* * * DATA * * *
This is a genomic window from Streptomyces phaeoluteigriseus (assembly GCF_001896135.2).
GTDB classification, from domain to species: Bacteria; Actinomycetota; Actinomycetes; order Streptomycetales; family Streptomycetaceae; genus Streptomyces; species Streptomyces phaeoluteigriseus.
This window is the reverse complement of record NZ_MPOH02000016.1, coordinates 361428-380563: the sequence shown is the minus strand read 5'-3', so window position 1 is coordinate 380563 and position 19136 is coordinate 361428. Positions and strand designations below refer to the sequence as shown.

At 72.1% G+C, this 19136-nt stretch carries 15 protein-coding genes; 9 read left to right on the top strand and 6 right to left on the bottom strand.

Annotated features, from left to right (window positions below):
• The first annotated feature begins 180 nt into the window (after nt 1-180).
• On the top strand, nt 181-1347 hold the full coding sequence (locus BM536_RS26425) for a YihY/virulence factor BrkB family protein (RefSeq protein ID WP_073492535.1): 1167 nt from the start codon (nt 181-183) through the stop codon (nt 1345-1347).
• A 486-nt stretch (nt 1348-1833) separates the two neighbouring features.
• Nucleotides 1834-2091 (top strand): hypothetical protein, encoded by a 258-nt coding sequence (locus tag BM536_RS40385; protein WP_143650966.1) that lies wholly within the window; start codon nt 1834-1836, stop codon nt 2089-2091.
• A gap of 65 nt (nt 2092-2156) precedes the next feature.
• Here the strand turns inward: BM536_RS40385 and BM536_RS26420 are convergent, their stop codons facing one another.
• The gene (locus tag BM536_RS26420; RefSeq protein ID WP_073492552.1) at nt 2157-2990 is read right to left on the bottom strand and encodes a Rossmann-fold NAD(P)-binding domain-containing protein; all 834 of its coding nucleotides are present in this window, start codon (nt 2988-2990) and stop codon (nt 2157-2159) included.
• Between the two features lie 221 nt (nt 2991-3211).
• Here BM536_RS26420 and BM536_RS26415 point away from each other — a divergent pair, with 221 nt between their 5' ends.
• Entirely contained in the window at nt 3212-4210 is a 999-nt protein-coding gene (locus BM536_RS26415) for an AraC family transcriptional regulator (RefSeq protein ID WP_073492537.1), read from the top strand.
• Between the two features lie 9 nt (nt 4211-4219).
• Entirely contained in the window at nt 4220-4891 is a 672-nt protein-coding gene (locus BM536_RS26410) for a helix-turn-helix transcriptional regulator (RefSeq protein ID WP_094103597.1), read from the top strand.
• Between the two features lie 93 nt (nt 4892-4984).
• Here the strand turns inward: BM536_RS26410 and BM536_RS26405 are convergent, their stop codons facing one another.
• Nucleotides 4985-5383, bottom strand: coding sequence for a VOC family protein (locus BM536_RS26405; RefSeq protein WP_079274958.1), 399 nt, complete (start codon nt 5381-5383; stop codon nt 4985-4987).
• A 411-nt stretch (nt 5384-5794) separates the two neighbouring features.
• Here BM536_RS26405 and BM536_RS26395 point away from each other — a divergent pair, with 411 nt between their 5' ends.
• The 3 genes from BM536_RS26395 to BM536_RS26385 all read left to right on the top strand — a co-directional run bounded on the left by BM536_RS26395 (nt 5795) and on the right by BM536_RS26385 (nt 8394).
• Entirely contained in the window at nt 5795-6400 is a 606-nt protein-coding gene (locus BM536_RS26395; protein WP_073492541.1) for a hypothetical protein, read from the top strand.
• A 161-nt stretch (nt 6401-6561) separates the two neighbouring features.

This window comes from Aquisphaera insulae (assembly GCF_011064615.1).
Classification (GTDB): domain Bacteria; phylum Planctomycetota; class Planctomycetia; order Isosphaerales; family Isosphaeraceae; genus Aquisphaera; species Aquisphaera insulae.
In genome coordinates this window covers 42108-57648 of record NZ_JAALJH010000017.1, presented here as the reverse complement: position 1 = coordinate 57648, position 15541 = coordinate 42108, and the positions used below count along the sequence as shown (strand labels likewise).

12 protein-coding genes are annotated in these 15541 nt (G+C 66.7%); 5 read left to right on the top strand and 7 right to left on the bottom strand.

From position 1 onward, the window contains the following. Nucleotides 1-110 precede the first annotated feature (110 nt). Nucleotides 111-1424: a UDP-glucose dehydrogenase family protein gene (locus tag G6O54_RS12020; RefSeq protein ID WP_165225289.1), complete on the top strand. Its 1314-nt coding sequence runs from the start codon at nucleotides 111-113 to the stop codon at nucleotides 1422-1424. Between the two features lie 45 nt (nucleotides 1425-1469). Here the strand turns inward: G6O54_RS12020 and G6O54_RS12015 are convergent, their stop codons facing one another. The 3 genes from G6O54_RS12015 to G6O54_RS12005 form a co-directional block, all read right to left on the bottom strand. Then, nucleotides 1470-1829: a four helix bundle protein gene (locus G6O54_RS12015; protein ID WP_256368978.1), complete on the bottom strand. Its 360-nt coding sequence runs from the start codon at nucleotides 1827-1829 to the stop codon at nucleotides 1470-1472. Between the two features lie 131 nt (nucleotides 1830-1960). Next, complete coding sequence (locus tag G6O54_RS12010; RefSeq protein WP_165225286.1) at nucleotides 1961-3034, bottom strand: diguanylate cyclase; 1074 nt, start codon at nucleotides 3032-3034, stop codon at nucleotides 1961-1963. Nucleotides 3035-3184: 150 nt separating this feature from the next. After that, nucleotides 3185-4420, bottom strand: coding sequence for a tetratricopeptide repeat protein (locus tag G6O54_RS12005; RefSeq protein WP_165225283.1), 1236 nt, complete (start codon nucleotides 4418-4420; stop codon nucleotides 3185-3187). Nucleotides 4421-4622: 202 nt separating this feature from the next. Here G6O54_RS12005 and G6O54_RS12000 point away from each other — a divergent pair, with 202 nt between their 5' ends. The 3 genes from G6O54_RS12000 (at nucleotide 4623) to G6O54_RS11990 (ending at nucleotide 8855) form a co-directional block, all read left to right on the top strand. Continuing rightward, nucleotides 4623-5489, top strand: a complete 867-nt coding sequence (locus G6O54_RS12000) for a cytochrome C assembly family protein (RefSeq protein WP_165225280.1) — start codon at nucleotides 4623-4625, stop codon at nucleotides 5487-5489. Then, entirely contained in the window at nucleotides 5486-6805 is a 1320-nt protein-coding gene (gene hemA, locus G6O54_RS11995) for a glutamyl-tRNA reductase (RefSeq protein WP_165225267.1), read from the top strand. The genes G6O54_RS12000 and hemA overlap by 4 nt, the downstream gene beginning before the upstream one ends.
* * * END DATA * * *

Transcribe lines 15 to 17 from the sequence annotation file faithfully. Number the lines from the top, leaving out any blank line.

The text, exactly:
• Entirely contained in the window at nt 3212-4210 is a 999-nt protein-coding gene (locus BM536_RS26415) for an AraC family transcriptional regulator (RefSeq protein ID WP_073492537.1), read from the top strand.
• Between the two features lie 9 nt (nt 4211-4219).
• Entirely contained in the window at nt 4220-4891 is a 672-nt protein-coding gene (locus BM536_RS26410) for a helix-turn-helix transcriptional regulator (RefSeq protein ID WP_094103597.1), read from the top strand.